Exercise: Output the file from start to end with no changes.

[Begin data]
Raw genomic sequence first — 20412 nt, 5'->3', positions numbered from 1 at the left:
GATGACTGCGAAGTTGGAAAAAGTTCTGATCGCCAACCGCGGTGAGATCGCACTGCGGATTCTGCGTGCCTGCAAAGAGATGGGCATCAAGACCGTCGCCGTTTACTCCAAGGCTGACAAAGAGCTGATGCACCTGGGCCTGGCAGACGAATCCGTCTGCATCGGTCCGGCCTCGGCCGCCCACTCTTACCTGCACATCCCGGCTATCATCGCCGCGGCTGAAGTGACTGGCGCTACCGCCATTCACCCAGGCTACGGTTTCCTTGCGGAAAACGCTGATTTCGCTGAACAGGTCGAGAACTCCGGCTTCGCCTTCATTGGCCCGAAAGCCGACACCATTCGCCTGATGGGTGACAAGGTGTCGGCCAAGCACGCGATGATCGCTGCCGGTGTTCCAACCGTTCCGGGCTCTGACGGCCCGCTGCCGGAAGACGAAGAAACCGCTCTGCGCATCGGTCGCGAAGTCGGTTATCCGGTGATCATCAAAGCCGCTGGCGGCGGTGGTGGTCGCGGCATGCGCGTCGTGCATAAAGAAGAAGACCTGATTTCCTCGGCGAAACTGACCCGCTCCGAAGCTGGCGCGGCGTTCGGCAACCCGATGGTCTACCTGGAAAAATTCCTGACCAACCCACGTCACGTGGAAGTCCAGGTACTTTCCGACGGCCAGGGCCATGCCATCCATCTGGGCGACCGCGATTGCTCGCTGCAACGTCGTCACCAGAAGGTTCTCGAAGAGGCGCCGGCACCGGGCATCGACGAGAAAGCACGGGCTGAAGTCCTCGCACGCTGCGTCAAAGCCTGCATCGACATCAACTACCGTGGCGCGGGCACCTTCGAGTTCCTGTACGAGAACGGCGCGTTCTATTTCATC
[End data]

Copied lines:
Raw genomic sequence first — 20412 nt, 5'->3', positions numbered from 1 at the left:
GATGACTGCGAAGTTGGAAAAAGTTCTGATCGCCAACCGCGGTGAGATCGCACTGCGGATTCTGCGTGCCTGCAAAGAGATGGGCATCAAGACCGTCGCCGTTTACTCCAAGGCTGACAAAGAGCTGATGCACCTGGGCCTGGCAGACGAATCCGTCTGCATCGGTCCGGCCTCGGCCGCCCACTCTTACCTGCACATCCCGGCTATCATCGCCGCGGCTGAAGTGACTGGCGCTACCGCCATTCACCCAGGCTACGGTTTCCTTGCGGAAAACGCTGATTTCGCTGAACAGGTCGAGAACTCCGGCTTCGCCTTCATTGGCCCGAAAGCCGACACCATTCGCCTGATGGGTGACAAGGTGTCGGCCAAGCACGCGATGATCGCTGCCGGTGTTCCAACCGTTCCGGGCTCTGACGGCCCGCTGCCGGAAGACGAAGAAACCGCTCTGCGCATCGGTCGCGAAGTCGGTTATCCGGTGATCATCAAAGCCGCTGGCGGCGGTGGTGGTCGCGGCATGCGCGTCGTGCATAAAGAAGAAGACCTGATTTCCTCGGCGAAACTGACCCGCTCCGAAGCTGGCGCGGCGTTCGGCAACCCGATGGTCTACCTGGAAAAATTCCTGACCAACCCACGTCACGTGGAAGTCCAGGTACTTTCCGACGGCCAGGGCCATGCCATCCATCTGGGCGACCGCGATTGCTCGCTGCAACGTCGTCACCAGAAGGTTCTCGAAGAGGCGCCGGCACCGGGCATCGACGAGAAAGCACGGGCTGAAGTCCTCGCACGCTGCGTCAAAGCCTGCATCGACATCAACTACCGTGGCGCGGGCACCTTCGAGTTCCTGTACGAGAACGGCGCGTTCTATTTCATC